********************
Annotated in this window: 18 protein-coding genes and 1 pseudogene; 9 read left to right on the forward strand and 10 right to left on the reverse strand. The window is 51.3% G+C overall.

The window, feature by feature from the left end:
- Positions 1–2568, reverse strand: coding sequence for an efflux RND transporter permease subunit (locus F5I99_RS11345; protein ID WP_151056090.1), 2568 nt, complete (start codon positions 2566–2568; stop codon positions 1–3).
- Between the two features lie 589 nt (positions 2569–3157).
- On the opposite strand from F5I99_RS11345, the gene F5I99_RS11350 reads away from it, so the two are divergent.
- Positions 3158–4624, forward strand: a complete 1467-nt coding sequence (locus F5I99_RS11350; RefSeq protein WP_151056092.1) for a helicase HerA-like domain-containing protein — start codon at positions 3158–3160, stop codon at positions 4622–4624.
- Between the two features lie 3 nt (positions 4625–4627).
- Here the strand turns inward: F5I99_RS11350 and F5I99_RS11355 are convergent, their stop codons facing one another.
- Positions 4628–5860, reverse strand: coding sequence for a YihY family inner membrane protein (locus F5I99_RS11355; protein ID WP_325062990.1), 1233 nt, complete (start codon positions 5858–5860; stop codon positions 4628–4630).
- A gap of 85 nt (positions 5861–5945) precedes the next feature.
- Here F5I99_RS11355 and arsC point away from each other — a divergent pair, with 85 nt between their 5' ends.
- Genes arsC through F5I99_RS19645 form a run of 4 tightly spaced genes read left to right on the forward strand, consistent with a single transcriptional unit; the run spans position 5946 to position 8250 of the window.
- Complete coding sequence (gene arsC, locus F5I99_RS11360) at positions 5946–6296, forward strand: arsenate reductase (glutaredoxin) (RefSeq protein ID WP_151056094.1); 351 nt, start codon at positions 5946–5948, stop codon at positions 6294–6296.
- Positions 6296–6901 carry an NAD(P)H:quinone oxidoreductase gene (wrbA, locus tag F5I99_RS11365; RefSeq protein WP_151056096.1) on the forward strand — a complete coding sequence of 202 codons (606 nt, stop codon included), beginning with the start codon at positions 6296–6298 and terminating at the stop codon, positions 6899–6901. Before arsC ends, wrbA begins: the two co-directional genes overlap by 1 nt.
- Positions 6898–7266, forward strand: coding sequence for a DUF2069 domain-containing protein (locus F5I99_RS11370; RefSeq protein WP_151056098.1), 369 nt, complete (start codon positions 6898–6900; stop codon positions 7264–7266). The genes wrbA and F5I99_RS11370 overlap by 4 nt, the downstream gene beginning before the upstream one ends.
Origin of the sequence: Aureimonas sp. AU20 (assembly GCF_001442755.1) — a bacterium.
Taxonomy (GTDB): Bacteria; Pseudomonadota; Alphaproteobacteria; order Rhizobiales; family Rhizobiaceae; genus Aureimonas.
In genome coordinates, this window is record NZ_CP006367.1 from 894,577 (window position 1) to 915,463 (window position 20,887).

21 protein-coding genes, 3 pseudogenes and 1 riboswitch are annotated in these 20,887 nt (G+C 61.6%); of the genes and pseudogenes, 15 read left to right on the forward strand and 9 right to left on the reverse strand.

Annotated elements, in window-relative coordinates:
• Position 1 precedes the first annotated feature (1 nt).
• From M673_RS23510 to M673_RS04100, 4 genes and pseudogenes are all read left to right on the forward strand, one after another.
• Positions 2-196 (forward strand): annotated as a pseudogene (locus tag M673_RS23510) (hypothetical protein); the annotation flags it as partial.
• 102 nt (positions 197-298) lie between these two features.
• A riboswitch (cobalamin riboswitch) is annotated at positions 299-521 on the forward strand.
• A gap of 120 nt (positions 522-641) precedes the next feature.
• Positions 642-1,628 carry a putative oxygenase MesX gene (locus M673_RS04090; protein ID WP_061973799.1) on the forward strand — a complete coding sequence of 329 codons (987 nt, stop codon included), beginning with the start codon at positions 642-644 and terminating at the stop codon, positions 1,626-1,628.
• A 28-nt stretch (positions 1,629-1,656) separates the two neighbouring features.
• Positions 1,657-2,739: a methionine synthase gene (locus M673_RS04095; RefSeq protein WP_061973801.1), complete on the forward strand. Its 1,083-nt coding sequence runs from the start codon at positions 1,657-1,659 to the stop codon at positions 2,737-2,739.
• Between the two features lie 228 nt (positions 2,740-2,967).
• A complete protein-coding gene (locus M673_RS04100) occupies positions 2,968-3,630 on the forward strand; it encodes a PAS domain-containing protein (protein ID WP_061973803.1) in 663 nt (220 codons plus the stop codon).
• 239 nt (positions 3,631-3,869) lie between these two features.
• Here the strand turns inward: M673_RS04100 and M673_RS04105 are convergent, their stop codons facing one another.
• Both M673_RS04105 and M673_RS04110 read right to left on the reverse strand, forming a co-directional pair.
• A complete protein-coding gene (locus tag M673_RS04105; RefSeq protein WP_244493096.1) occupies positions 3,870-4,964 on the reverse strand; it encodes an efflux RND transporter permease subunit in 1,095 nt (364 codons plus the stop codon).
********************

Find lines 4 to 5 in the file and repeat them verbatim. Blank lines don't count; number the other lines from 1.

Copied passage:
- Between the two features lie 589 nt (positions 2569–3157).
- On the opposite strand from F5I99_RS11345, the gene F5I99_RS11350 reads away from it, so the two are divergent.